Government Reform

There is a culture of corruption in New York state that must be broken.—Larry Sharpe

Newly Created Offices: Transparency, Pardon, Repeal

The first step is in improving transparency is to create an Office of Transparency that will ensure oversight of government officials’ conduct. Having a division like this would help identify the best leadership practices – successes will be replicated and failures will bring necessary growth and change. More importantly, leadership will be subject to greater public scrutiny and held accountable for their corrupt deeds.

A primary focus for greater accountability is found within the many New York corporations owned by the government, committees, and boards who mostly act as a power unto themselves. Since these boards are made up of appointed officials they are insulated from elections. These removed entities make great scapegoats for politicians and provide them with the perfect opportunity to avoid taking responsibility for the misdeeds. Larry Sharpe vows to put a stop to these practices and introduce a culture of culpability among public officials. Every governmental role and function should be subject to the consequences of democracy. This means these positions and actions will either be directly voted on or determined by someone else who is electable. The buck must stop somewhere.

Albany’s unfunded mandates and overreach are strangling the most local levels of government all across the state. Instead of centralized control, we will provide local government with significantly more autonomy. It is important to note, however, that the executive branch will always provide increased assistance to local municipalities if it’s requested. If citizens find their rights threatened by local government they can petition Albany for assistance from Larry and his administration.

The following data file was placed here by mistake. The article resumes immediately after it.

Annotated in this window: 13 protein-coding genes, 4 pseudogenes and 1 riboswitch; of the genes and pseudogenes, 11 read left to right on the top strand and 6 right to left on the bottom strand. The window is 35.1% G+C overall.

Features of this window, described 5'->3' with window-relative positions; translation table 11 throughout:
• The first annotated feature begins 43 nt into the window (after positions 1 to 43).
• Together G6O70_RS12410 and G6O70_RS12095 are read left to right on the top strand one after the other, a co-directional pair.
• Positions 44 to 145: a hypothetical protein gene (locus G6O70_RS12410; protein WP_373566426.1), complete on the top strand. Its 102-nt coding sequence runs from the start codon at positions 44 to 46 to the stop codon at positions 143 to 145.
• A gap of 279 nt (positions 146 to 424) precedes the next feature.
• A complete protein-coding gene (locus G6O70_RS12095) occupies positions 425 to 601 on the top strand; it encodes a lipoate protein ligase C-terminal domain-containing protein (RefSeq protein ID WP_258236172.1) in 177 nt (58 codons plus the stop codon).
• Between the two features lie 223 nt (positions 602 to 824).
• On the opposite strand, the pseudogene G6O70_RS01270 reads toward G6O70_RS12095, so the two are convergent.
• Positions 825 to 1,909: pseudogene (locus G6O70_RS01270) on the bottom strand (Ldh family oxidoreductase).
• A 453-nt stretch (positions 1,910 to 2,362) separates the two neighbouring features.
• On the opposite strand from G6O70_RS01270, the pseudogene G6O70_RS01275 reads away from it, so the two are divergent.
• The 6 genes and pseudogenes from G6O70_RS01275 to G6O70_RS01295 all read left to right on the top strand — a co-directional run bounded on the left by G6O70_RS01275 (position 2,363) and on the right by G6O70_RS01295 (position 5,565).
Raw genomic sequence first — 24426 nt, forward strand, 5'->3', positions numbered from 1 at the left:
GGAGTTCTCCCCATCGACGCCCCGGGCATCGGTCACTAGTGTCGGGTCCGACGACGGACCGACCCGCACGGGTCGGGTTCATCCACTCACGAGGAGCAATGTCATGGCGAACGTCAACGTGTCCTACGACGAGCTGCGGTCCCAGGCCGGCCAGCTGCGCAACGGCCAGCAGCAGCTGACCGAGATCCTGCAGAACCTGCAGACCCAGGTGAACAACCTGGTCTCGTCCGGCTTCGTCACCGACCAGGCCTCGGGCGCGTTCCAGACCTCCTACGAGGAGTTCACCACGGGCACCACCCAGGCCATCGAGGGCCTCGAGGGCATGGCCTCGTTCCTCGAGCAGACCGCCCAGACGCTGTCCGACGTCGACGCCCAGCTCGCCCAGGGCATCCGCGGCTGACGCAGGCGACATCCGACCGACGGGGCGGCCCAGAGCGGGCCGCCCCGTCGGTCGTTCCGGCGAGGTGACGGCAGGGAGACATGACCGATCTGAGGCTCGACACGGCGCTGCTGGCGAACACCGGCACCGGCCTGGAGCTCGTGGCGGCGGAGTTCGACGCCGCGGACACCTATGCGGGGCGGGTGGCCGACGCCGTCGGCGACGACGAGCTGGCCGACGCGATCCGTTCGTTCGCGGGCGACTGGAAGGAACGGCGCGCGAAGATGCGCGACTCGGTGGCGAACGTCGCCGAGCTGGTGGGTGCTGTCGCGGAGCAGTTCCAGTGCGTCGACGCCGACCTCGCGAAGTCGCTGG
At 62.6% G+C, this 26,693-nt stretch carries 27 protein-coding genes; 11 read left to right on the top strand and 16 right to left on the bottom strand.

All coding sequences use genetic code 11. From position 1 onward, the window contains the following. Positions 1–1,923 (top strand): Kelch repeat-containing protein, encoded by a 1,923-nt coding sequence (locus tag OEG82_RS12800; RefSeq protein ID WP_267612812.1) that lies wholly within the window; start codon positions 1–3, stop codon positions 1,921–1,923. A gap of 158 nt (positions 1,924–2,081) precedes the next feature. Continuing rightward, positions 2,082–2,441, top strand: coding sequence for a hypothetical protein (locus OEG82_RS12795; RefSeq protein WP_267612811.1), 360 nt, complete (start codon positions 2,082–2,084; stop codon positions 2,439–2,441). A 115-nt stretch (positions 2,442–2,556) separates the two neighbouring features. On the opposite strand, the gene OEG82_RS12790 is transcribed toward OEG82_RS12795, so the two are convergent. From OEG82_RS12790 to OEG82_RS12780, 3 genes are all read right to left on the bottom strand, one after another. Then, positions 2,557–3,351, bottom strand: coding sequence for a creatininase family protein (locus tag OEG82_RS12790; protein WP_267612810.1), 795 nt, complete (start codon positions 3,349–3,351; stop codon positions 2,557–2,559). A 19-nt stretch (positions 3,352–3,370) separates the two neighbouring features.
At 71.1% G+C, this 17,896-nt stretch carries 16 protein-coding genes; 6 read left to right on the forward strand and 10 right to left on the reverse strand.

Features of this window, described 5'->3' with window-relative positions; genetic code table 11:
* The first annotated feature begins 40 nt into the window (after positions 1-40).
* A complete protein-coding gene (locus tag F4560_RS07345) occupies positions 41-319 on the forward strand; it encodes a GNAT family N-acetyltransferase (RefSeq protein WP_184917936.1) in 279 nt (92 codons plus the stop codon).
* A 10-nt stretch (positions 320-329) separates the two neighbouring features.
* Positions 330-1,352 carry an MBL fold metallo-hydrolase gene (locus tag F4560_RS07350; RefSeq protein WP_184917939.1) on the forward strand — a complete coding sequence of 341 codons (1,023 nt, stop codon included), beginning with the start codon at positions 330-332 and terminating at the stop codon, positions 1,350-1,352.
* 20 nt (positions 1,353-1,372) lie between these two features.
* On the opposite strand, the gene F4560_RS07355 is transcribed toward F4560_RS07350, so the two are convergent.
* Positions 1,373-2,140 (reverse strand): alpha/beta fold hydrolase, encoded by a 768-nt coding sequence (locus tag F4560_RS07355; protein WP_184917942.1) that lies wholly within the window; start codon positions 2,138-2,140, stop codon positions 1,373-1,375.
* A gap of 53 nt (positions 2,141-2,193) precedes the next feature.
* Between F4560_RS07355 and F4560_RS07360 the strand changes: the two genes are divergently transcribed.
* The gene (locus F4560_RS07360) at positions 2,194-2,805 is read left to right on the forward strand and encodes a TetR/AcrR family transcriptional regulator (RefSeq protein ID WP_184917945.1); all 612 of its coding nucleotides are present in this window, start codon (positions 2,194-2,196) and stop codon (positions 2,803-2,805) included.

Two additional offices created will include the Office of Pardon and the Office of Repeal. The Office of Pardon will help identify individuals who have redeemed themselves within the confines of their prison sentence and may be eligible for a pardon or commutation of their sentence. The Office of Repeal will investigate and identify outdated, unnecessary and potentially harmful laws and work to repeal them.

Community Tax Credit

A CTC (Community Tax Credit) will permit taxpayers to donate up to $500 pretax to a charity they have chosen. Of this portion, half can go to any charity within the state and half can be distributed to any charity in their county. This will help us fund important community programs without the overly complicated political processes which will reduce the likelihood of corruption in officials’ decision making. The competition this will create will require charities prove themselves to New Yorkers, assuring them that their money is being utilized effectively, efficiently, and specifically for their cause.